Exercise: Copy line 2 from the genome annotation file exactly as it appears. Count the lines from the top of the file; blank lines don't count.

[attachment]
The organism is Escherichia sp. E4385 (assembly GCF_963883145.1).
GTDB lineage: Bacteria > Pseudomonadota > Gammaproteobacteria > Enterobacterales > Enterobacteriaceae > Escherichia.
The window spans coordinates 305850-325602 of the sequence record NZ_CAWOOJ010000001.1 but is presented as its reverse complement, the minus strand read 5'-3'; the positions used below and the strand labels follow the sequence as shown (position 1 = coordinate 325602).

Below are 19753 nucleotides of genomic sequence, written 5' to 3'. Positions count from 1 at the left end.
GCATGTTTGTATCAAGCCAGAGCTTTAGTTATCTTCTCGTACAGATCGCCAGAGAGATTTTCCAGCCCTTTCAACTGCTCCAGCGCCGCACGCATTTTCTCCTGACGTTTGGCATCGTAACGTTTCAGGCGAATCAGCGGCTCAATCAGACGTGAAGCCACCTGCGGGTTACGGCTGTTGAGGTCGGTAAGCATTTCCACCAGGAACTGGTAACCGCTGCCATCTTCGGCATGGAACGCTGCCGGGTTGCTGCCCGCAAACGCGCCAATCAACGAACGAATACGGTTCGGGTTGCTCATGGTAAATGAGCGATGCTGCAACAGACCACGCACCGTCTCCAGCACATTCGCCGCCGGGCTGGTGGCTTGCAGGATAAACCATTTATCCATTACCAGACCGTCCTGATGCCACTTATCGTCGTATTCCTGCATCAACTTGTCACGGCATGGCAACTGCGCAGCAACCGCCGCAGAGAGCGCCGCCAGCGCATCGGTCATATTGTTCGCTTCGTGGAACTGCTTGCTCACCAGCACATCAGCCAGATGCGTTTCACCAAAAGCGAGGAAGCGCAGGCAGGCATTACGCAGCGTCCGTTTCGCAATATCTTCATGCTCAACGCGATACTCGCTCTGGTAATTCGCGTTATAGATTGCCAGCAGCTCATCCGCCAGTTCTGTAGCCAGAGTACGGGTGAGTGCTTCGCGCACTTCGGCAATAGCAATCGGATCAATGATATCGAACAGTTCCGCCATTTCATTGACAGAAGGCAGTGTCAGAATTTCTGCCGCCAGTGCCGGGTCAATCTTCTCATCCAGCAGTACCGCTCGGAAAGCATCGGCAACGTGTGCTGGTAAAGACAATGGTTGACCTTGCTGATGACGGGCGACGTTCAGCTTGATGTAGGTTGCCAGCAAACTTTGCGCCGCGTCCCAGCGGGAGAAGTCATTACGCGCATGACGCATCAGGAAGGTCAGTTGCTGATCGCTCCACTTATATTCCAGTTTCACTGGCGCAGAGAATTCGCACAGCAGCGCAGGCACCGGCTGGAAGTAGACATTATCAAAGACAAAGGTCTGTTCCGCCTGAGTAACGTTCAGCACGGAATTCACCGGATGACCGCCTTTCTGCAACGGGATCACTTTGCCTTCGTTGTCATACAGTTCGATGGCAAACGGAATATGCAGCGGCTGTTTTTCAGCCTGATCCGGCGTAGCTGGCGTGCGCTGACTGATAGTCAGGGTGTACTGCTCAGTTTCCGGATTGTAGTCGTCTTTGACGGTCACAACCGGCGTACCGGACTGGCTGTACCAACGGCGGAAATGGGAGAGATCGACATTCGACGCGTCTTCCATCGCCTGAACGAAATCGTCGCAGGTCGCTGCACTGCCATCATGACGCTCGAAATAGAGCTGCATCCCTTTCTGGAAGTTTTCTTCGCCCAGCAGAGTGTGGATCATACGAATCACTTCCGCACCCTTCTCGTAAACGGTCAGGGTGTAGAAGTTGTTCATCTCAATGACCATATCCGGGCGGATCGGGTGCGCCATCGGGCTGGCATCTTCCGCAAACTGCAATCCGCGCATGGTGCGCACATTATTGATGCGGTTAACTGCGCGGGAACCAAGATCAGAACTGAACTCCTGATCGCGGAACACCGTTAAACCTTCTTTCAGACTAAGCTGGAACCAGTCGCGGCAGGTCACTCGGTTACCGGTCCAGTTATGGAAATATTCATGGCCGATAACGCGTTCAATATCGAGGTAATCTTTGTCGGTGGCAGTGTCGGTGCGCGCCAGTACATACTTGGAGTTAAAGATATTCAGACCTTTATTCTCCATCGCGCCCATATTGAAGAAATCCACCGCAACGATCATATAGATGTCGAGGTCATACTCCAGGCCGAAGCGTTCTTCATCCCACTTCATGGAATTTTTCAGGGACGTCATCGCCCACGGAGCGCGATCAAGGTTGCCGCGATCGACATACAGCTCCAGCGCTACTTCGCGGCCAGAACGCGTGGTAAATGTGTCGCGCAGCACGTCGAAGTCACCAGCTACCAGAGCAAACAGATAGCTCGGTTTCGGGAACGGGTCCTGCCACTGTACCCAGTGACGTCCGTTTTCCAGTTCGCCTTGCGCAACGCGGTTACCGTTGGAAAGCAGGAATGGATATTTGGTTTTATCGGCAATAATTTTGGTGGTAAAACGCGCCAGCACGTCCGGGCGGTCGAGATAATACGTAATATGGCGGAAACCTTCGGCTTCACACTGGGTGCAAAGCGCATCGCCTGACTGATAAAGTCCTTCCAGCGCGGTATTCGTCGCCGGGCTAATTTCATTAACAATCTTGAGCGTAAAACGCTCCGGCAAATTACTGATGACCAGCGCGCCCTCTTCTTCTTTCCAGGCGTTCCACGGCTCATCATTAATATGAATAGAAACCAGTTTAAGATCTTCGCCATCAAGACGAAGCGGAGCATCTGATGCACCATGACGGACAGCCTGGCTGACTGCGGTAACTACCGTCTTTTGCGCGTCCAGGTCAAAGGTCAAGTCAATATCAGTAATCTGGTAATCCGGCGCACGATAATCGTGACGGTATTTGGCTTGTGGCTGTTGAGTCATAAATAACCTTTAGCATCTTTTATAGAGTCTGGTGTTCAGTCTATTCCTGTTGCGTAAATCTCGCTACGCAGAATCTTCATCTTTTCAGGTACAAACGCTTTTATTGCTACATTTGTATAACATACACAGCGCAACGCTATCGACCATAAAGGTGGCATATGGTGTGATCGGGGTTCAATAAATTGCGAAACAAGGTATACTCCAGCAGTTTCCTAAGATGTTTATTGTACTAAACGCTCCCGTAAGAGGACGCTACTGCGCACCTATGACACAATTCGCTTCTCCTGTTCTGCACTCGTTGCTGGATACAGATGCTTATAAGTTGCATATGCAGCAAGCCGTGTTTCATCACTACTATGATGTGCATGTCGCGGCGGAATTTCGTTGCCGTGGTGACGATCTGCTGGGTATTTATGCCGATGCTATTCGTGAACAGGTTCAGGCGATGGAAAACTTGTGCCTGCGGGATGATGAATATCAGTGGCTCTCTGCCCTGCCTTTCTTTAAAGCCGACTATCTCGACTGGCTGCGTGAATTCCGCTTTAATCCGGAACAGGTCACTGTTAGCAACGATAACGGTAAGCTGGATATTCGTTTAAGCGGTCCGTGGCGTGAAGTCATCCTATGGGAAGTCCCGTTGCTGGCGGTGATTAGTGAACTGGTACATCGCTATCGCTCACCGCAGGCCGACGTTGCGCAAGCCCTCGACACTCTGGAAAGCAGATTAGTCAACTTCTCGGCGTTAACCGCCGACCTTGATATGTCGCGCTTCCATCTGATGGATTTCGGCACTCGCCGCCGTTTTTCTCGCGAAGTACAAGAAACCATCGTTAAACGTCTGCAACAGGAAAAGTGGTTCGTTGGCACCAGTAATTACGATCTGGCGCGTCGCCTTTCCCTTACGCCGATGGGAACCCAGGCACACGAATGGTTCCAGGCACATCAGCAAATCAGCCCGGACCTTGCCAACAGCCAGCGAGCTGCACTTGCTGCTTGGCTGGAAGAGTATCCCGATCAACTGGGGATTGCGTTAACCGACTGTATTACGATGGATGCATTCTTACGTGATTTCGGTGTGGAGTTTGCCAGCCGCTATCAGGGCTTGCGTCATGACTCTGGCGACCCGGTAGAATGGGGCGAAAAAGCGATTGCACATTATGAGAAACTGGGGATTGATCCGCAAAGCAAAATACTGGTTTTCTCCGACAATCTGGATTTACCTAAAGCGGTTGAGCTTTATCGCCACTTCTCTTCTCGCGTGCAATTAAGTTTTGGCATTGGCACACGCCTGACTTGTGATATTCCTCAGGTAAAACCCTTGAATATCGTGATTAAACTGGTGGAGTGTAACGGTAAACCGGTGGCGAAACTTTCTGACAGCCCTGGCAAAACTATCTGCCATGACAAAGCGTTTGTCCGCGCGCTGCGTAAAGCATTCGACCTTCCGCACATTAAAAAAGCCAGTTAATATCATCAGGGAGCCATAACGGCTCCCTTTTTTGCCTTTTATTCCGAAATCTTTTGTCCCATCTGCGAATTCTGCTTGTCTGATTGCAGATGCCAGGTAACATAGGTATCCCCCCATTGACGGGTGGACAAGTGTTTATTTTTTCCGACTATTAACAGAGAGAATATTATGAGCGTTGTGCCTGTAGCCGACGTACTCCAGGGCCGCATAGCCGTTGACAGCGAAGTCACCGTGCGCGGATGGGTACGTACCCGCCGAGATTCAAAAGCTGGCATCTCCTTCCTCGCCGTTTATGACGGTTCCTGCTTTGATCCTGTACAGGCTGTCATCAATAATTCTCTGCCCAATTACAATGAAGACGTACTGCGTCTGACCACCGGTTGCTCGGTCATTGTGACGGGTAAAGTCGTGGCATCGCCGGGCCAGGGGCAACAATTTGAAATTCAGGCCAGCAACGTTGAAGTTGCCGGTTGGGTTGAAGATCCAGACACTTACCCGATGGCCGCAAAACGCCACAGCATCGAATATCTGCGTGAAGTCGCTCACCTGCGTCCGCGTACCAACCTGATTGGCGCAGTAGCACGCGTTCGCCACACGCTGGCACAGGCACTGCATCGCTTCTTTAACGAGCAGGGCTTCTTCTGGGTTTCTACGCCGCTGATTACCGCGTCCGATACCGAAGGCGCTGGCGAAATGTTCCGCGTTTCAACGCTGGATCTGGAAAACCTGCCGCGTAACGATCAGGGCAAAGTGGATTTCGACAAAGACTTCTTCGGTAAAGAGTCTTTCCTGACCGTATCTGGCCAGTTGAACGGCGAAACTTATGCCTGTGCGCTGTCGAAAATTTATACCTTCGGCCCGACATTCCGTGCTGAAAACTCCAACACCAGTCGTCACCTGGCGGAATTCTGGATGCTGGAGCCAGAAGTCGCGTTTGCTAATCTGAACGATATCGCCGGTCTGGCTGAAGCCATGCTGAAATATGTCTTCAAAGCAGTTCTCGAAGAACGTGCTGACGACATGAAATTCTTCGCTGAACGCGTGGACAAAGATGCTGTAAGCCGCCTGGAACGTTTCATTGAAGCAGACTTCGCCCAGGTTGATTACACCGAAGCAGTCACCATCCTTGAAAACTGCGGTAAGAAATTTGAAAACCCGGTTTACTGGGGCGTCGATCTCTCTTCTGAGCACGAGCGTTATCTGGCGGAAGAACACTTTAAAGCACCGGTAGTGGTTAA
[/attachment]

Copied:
GTDB lineage: Bacteria > Pseudomonadota > Gammaproteobacteria > Enterobacterales > Enterobacteriaceae > Escherichia.